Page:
What a fascinating and instructive and encouraging interview, as Marvin Olasky talks with Rosaria Butterfield about her memoir, The Secret Thoughts of an Unlikely Convert: An English Professor’s Journey into Christian Faith.
Jan 18 2013
A breathtaking moving account of coming out of darkness into light, and the steps, means of grace, and the people God used to bring this wonderful saint home. This is a lengthy discussion--although we could not stop listening having begun. Pause and break it up into smaller chunks, if it suits you better. (One reason we posted this on a Saturday night, is that it makes for good Sabbath Day reflection--when many will have the time to do so.) To God alone be the glory, in Christ Jesus our Lord. There is much to learn here.
It makes the current promulgation of homosexual "marriage" appear what it truly is: a fatuous, superficial irrelevance, thus warning Christians not to get sucked into the propaganda that if we love and respect the humanness of homosexuals, we will be accepting of their homosexuality. It reminds us that God saves sinners, one at a time--and oftentimes, over a long a period of time. There are awesome references to the significance of Romans 1: 20ff.
This is the blurb taken from her book:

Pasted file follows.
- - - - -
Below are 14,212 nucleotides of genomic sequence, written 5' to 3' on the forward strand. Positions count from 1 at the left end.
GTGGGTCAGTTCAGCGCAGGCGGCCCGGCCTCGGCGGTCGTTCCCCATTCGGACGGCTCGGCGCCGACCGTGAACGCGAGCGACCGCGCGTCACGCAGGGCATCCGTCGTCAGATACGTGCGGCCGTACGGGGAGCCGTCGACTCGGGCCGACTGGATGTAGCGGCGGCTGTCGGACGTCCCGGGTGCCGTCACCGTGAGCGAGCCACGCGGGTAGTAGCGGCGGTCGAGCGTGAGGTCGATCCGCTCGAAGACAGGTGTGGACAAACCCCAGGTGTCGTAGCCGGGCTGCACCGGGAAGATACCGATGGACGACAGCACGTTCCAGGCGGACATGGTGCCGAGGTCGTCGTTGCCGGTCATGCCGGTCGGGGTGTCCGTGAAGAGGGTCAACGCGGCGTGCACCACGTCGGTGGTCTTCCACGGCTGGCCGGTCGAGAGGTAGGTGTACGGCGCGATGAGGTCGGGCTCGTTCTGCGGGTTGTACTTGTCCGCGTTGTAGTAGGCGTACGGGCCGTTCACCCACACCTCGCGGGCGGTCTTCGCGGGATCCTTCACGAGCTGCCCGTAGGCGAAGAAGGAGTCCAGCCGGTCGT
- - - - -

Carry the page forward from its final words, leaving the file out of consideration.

Rosaria, by the standards of many, was living a very good life. She had a tenured position at a large university in a field for which she cared deeply. She owned two homes with her partner, in which they provided hospitality to students and activists that were looking to make a difference in the world. There, her partner rehabilitated abandoned and abused dogs. In the community, Rosaria was involved in volunteer work. At the university, she was a respected advisor of students and her department's curriculum. And then, in her late 30s, Rosaria encountered something that turned her world upside down-the idea that Christianity, a religion that she had regarded as problematic and sometimes downright damaging, might be right about who God was, an idea that flew in the face of the people and causes that she most loved. What follows is a story of what she describes as a "train wreck" at the hand of the supernatural. These are her secret thoughts about those events, written as only a reflective English professor could. Conversion put me in a complicated and comprehensive chaos. I sometimes wonder, when I hear other Christians pray for the salvation of the "lost," if they realize that this comprehensive chaos is the desired end of such prayers. Often, people asked me to describe the "lessons" that I learned from this experience. I can't. It was too traumatic. Sometimes in crisis, we don't really learn lessons. Sometimes the result is simpler and more profound: sometimes our character is simply transformed. -Rosaria Butterfield